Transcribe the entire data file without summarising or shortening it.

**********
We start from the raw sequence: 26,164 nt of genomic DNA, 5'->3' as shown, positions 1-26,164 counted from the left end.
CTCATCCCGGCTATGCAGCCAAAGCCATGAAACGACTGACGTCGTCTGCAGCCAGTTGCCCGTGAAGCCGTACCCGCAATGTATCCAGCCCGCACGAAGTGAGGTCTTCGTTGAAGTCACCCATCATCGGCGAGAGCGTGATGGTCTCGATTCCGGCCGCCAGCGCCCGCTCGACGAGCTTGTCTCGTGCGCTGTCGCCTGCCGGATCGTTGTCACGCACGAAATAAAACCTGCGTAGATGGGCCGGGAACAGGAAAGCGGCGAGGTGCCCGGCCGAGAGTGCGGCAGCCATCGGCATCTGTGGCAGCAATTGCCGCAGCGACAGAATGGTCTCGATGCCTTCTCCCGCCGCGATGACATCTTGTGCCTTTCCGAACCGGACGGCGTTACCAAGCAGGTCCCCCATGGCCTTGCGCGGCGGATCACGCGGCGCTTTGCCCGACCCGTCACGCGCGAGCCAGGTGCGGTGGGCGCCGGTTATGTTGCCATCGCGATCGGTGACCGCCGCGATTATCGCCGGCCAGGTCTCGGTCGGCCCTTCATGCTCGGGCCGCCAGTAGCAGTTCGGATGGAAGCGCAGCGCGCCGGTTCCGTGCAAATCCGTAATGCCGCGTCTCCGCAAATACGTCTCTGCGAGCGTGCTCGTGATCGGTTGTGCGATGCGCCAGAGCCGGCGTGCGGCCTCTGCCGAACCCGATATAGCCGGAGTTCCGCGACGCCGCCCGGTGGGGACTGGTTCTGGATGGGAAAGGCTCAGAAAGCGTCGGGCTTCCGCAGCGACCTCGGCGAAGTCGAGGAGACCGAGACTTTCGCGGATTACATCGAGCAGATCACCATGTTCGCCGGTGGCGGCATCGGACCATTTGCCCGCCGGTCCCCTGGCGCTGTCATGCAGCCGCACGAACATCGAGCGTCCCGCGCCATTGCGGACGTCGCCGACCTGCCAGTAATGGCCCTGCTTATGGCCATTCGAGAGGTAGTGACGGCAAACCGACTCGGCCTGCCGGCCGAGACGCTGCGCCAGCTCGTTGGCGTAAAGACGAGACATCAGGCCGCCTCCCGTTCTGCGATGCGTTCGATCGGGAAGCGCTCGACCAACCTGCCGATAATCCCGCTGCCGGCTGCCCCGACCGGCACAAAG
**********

We start from the raw sequence: 26,164 nt of genomic DNA, 5'->3' as shown, positions 1-26,164 counted from the left end.
CTCATCCCGGCTATGCAGCCAAAGCCATGAAACGACTGACGTCGTCTGCAGCCAGTTGCCCGTGAAGCCGTACCCGCAATGTATCCAGCCCGCACGAAGTGAGGTCTTCGTTGAAGTCACCCATCATCGGCGAGAGCGTGATGGTCTCGATTCCGGCCGCCAGCGCCCGCTCGACGAGCTTGTCTCGTGCGCTGTCGCCTGCCGGATCGTTGTCACGCACGAAATAAAACCTGCGTAGATGGGCCGGGAACAGGAAAGCGGCGAGGTGCCCGGCCGAGAGTGCGGCAGCCATCGGCATCTGTGGCAGCAATTGCCGCAGCGACAGAATGGTCTCGATGCCTTCTCCCGCCGCGATGACATCTTGTGCCTTTCCGAACCGGACGGCGTTACCAAGCAGGTCCCCCATGGCCTTGCGCGGCGGATCACGCGGCGCTTTGCCCGACCCGTCACGCGCGAGCCAGGTGCGGTGGGCGCCGGTTATGTTGCCATCGCGATCGGTGACCGCCGCGATTATCGCCGGCCAGGTCTCGGTCGGCCCTTCATGCTCGGGCCGCCAGTAGCAGTTCGGATGGAAGCGCAGCGCGCCGGTTCCGTGCAAATCCGTAATGCCGCGTCTCCGCAAATACGTCTCTGCGAGCGTGCTCGTGATCGGTTGTGCGATGCGCCAGAGCCGGCGTGCGGCCTCTGCCGAACCCGATATAGCCGGAGTTCCGCGACGCCGCCCGGTGGGGACTGGTTCTGGATGGGAAAGGCTCAGAAAGCGTCGGGCTTCCGCAGCGACCTCGGCGAAGTCGAGGAGACCGAGACTTTCGCGGATTACATCGAGCAGATCACCATGTTCGCCGGTGGCGGCATCGGACCATTTGCCCGCCGGTCCCCTGGCGCTGTCATGCAGCCGCACGAACATCGAGCGTCCCGCGCCATTGCGGACGTCGCCGACCTGCCAGTAATGGCCCTGCTTATGGCCATTCGAGAGGTAGTGACGGCAAACCGACTCGGCCTGCCGGCCGAGACGCTGCGCCAGCTCGTTGGCGTAAAGACGAGACATCAGGCCGCCTCCCGTTCTGCGATGCGTTCGATCGGGAAGCGCTCGACCAACCTGCCGATAATCCCGCTGCCGGCTGCCCCGACCGGCACAAAG